A Windows XP I've installed in VirtualBox perhaps two years ago grew so much in size by updates alone that the 5 GB system partition became too small. Since my virtual Windows 7 broke from installing the Cisco 64 bit vpnclient and had to be deleted, I needed to act. No, deleting the files left from updates isn't a good idea. I did that after installing the .Net framework, and now I neither can update the framework, nor can I uninstall or reinstall that crap.

How to expand the disk in VirtualBox? First, create a new harddisk with the desired size (I've chosen three times the size of the old one) in the "Storage" menu of VirtualBox. Next, clone your old disk by the following command:

VBoxManage clonehd –existing old_hard_disk.vdi new_hard_disk.vdi

Select the new disk under "Storage", and resize the partitions. I used gparted to do that since the Windows tools are either not able to do that or too difficult to use (gparted was also my tool of choice prior to installing Windows 7, which is unable to create more than 3 logical partitions).

I know that I'm a complete idiot when it comes to Windows, but how can anybody not be, if one's mind is based on rational grounds? It all seems so horribly twisted and bizarre.


Mathematica is best known as a computer algebra system and its corresponding capabilities in symbolic computation. In recent years, however, Wolfram has implemented huge improvements in terms of raw speed in numerical computations. In my daily work, I found that Mathematica now often outperforms dedicated numerical systems such as Matlab.

In this context, a particularly convenient feature of Mathematica is how it's handling numerical objects. The following integral, for example, cannot be expressed in closed analytical form.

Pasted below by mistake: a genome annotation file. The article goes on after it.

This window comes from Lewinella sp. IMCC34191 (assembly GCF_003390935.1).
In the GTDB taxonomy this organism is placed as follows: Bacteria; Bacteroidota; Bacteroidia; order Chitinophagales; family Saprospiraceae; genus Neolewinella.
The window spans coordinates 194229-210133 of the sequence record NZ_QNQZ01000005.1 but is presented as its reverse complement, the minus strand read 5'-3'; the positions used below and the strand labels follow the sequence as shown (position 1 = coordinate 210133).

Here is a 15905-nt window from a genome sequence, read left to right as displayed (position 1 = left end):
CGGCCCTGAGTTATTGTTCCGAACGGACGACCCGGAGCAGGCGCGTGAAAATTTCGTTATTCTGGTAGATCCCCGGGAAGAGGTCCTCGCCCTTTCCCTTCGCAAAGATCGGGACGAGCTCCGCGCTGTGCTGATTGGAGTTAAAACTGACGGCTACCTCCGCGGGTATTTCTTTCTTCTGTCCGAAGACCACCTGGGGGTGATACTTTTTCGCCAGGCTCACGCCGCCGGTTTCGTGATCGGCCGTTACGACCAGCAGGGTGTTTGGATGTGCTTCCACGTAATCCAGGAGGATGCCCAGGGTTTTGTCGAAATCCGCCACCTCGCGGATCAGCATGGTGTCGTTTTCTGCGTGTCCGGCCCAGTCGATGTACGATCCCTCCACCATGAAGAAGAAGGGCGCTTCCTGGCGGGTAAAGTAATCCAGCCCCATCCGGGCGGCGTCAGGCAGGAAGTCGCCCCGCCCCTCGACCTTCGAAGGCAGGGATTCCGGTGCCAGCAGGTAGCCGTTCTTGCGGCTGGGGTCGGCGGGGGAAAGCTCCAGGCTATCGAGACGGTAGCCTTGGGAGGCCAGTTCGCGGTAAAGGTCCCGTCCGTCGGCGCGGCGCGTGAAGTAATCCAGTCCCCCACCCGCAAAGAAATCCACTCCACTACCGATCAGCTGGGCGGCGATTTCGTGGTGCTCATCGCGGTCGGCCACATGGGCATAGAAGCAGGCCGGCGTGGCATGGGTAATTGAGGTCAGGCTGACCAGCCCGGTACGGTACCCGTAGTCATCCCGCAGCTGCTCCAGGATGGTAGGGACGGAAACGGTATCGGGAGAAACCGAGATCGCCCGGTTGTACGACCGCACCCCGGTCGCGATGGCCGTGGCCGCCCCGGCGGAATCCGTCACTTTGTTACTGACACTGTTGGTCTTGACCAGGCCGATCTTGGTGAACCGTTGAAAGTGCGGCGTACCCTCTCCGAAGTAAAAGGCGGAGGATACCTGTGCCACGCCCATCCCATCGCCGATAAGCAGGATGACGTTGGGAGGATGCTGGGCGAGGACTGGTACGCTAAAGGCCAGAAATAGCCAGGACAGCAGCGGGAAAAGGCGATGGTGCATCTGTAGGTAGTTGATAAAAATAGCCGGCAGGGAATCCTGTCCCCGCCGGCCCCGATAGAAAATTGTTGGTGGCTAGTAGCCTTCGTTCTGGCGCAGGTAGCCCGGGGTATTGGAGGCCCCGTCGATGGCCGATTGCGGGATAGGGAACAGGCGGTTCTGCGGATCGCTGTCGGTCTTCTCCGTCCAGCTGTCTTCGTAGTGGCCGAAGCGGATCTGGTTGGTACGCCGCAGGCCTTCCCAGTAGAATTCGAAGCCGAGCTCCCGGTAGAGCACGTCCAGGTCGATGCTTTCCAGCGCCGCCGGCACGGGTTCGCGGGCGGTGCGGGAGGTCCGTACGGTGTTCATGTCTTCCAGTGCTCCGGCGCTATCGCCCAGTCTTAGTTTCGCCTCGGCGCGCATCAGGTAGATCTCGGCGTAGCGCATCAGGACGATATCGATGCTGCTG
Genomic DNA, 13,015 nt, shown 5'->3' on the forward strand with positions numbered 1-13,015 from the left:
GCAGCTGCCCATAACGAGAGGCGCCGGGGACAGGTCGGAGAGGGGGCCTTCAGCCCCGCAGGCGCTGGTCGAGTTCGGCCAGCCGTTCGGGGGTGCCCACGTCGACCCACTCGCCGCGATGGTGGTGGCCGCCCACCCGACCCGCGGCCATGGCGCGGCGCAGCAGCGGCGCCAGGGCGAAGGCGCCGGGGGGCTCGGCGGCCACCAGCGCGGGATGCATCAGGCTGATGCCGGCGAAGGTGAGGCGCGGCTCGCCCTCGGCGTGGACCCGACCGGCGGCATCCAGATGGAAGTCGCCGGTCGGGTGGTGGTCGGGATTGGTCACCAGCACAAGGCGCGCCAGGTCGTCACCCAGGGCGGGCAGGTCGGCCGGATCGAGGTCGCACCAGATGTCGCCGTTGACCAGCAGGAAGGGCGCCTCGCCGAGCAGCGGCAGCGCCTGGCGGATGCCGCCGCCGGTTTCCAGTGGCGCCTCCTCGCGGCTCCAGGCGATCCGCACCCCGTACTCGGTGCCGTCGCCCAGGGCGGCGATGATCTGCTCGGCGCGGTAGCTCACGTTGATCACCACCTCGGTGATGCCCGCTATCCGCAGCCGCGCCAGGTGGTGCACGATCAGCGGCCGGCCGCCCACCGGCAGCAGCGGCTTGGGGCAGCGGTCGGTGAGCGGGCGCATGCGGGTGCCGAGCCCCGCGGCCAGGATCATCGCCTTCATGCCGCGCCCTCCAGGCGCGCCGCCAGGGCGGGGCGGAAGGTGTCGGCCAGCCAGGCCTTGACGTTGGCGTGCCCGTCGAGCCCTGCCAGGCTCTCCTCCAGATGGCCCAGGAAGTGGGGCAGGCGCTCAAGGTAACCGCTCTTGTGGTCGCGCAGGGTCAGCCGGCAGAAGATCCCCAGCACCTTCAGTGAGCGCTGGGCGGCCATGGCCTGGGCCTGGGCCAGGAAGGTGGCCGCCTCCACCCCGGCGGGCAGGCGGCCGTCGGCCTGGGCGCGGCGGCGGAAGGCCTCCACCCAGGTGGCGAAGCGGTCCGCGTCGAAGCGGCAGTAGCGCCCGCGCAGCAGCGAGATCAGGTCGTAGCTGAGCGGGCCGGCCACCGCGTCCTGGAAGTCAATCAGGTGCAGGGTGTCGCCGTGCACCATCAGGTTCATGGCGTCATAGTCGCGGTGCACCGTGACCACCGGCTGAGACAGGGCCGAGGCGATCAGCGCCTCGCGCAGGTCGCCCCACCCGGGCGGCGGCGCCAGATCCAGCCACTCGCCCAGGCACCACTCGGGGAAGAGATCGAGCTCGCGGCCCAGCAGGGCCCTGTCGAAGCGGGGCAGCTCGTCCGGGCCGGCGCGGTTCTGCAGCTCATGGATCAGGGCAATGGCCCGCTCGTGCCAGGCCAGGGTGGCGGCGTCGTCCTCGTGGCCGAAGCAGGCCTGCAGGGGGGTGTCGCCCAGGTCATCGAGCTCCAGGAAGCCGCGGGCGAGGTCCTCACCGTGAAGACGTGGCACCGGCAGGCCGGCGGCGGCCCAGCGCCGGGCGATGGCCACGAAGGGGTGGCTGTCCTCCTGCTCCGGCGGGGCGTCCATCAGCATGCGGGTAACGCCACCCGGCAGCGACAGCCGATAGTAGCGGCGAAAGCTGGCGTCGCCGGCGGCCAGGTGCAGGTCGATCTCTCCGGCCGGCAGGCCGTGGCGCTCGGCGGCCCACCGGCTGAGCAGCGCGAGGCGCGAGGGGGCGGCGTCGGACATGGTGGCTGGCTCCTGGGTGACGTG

$ U(B) = S \int_0^\infty dt \exp(-\Delta x^2/4 D t) \exp(-t/\tau) \cos(g \mu_B B t/\hbar)/ \sqrt{4 \pi D t} $

Yet, it is still easily possible to use it in fitting experimental data:

Numerical fit

To compute the integral itself takes about 150 ms on my humble E6600. The fit to 32 datapoints takes about 60 s, and the plot 15 s (as indicated in the notebook). To obtain the result (the non-local electrical Hanle effect) experimentally, well, that took our student a year. Which is why we emptied a bottle Moët & Chandon after the measurement. 😊


Each journal has a different style for citing references in the body of the article. Some prefer inline citations in brackets, preceeding all punctuation symbols. Others use superscript citations directly behind the punctation symbol. If a manuscript is submitted to a journal of the former type, rejected there and subsequently resubmitted to a journal of the second type, all citations have to be touched to read


instead of the previous

rhabarber \cite{jones_prl_1970}.

The following command replaces all of the latter with the former, including those bound with a comma or a colon. The changes are written back to the manuscript at once.

sed 's/ \(\\\cite{.\+}\)\([,.:]\)/\2\1/' -i manuscript.tex

PS: In some cases, an easier solution is available. In REVTeX 4.1, for example, the proper position and spacing of the citations is automatically taken care of by the class option 'citeautoscript'. For classes compatible with the 'cite' package, the option 'super' will achieve the desired effect. In all other cases, the above one-liner will have to do.

Much ado about nothing

When the chief public-relation officer runs into your office in the early morning, and breathlessly asks whether the use of Google Analytics may render the company liable for prosecution, you know that something very weird has happened.

As it turned out, a character named Caspar seems to be on a personal crusade against the Google empire since quite some time. Last week, this individual theatrically announced the end of his negotiations with Google and threatened to sue individuals and enterprises alike for the use of Google Analytics, the root of all evil. Hysterical, isn't it? 8)